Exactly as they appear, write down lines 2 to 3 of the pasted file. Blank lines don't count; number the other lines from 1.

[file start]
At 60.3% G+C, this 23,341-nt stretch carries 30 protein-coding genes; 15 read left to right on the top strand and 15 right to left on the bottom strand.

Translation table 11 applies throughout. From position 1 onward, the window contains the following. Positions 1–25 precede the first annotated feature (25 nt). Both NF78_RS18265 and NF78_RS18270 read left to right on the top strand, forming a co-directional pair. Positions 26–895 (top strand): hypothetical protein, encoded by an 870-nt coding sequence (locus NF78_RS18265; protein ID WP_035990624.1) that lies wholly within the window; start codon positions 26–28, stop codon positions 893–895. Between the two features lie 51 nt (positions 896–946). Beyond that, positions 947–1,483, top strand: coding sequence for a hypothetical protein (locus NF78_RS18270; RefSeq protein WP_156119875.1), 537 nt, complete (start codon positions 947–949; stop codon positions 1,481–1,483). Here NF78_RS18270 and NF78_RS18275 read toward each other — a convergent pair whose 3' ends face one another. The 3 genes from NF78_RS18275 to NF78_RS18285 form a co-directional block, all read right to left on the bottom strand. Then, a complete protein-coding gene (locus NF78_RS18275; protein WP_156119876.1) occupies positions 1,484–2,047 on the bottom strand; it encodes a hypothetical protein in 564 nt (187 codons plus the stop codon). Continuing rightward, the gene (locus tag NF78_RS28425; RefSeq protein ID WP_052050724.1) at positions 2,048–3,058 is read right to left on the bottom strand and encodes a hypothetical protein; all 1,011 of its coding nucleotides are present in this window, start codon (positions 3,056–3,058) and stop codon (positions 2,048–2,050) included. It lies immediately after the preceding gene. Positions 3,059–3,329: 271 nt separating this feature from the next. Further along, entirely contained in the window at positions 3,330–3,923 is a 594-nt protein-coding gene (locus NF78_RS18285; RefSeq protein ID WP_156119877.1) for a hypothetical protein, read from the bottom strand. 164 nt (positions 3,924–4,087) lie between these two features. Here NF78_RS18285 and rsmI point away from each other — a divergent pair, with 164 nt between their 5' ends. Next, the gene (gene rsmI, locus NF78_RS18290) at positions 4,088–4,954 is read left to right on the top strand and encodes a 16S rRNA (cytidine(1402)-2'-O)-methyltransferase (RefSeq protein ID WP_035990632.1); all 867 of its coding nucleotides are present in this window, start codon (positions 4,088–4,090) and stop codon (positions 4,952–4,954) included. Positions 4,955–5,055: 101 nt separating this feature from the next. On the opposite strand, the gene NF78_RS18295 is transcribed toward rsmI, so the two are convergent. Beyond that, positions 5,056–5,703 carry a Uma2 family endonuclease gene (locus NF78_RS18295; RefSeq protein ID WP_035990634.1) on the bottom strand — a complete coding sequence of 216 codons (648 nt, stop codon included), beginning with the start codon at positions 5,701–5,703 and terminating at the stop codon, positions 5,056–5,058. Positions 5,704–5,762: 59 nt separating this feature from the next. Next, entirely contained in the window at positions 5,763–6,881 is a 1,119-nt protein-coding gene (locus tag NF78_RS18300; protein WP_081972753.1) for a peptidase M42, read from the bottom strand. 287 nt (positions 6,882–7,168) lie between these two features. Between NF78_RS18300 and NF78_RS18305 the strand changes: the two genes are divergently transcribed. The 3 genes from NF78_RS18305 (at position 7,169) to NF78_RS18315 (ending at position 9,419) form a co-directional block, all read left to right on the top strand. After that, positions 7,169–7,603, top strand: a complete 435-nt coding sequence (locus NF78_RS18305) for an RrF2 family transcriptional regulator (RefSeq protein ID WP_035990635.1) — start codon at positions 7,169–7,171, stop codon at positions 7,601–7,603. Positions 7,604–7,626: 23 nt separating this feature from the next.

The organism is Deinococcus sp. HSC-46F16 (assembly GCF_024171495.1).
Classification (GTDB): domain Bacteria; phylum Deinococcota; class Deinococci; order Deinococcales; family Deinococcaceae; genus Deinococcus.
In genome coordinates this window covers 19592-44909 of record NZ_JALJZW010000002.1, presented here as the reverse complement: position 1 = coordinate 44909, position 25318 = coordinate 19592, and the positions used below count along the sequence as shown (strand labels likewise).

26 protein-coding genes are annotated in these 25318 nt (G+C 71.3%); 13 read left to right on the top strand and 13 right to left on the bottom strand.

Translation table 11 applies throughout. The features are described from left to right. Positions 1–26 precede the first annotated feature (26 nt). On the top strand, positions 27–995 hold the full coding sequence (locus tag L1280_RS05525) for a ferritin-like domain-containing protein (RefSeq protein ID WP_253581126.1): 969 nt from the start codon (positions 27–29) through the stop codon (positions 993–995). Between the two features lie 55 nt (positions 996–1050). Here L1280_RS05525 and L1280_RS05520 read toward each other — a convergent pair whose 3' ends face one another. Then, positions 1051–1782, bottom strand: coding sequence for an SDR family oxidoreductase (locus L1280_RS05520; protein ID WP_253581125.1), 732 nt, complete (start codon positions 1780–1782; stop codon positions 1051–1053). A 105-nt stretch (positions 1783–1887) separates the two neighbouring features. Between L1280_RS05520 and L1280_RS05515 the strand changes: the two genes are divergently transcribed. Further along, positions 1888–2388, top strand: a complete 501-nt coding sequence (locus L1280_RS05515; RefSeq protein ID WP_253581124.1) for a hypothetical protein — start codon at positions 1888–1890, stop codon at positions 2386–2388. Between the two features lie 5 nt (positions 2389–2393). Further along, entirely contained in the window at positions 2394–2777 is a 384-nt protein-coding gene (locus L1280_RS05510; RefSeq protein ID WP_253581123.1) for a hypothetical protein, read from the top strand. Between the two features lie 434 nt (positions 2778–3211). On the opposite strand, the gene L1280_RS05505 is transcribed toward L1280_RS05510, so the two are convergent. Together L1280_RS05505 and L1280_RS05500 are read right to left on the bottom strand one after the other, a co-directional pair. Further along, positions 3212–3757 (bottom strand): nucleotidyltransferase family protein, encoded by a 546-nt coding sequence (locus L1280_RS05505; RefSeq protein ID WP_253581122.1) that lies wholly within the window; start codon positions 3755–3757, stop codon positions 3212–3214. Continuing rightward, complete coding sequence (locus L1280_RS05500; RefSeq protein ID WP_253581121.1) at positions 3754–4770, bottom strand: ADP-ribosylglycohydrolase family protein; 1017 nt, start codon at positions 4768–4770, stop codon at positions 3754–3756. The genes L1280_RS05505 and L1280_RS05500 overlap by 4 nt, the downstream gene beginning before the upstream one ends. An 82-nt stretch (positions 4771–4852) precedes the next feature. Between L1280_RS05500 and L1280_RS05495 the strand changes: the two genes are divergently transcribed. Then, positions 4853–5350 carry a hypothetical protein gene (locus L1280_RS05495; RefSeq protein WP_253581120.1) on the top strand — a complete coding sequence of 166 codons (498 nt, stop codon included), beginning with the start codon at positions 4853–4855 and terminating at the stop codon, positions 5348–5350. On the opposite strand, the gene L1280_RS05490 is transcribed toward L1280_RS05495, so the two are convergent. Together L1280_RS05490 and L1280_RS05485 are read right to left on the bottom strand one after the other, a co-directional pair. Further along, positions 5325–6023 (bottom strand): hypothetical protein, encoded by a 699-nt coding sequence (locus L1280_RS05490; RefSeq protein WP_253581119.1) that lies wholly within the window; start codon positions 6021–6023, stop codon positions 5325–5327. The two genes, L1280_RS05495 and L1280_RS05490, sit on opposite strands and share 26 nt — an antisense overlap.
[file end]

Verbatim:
Translation table 11 applies throughout. From position 1 onward, the window contains the following. Positions 1–25 precede the first annotated feature (25 nt). Both NF78_RS18265 and NF78_RS18270 read left to right on the top strand, forming a co-directional pair. Positions 26–895 (top strand): hypothetical protein, encoded by an 870-nt coding sequence (locus NF78_RS18265; protein ID WP_035990624.1) that lies wholly within the window; start codon positions 26–28, stop codon positions 893–895. Between the two features lie 51 nt (positions 896–946). Beyond that, positions 947–1,483, top strand: coding sequence for a hypothetical protein (locus NF78_RS18270; RefSeq protein WP_156119875.1), 537 nt, complete (start codon positions 947–949; stop codon positions 1,481–1,483). Here NF78_RS18270 and NF78_RS18275 read toward each other — a convergent pair whose 3' ends face one another. The 3 genes from NF78_RS18275 to NF78_RS18285 form a co-directional block, all read right to left on the bottom strand. Then, a complete protein-coding gene (locus NF78_RS18275; protein WP_156119876.1) occupies positions 1,484–2,047 on the bottom strand; it encodes a hypothetical protein in 564 nt (187 codons plus the stop codon). Continuing rightward, the gene (locus tag NF78_RS28425; RefSeq protein ID WP_052050724.1) at positions 2,048–3,058 is read right to left on the bottom strand and encodes a hypothetical protein; all 1,011 of its coding nucleotides are present in this window, start codon (positions 3,056–3,058) and stop codon (positions 2,048–2,050) included. It lies immediately after the preceding gene. Positions 3,059–3,329: 271 nt separating this feature from the next. Further along, entirely contained in the window at positions 3,330–3,923 is a 594-nt protein-coding gene (locus NF78_RS18285; RefSeq protein ID WP_156119877.1) for a hypothetical protein, read from the bottom strand. 164 nt (positions 3,924–4,087) lie between these two features. Here NF78_RS18285 and rsmI point away from each other — a divergent pair, with 164 nt between their 5' ends. Next, the gene (gene rsmI, locus NF78_RS18290) at positions 4,088–4,954 is read left to right on the top strand and encodes a 16S rRNA (cytidine(1402)-2'-O)-methyltransferase (RefSeq protein ID WP_035990632.1); all 867 of its coding nucleotides are present in this window, start codon (positions 4,088–4,090) and stop codon (positions 4,952–4,954) included. Positions 4,955–5,055: 101 nt separating this feature from the next. On the opposite strand, the gene NF78_RS18295 is transcribed toward rsmI, so the two are convergent. Beyond that, positions 5,056–5,703 carry a Uma2 family endonuclease gene (locus NF78_RS18295; RefSeq protein ID WP_035990634.1) on the bottom strand — a complete coding sequence of 216 codons (648 nt, stop codon included), beginning with the start codon at positions 5,701–5,703 and terminating at the stop codon, positions 5,056–5,058. Positions 5,704–5,762: 59 nt separating this feature from the next. Next, entirely contained in the window at positions 5,763–6,881 is a 1,119-nt protein-coding gene (locus tag NF78_RS18300; protein WP_081972753.1) for a peptidase M42, read from the bottom strand. 287 nt (positions 6,882–7,168) lie between these two features. Between NF78_RS18300 and NF78_RS18305 the strand changes: the two genes are divergently transcribed. The 3 genes from NF78_RS18305 (at position 7,169) to NF78_RS18315 (ending at position 9,419) form a co-directional block, all read left to right on the top strand. After that, positions 7,169–7,603, top strand: a complete 435-nt coding sequence (locus NF78_RS18305) for an RrF2 family transcriptional regulator (RefSeq protein ID WP_035990635.1) — start codon at positions 7,169–7,171, stop codon at positions 7,601–7,603. Positions 7,604–7,626: 23 nt separating this feature from the next.

The organism is Deinococcus sp. HSC-46F16 (assembly GCF_024171495.1).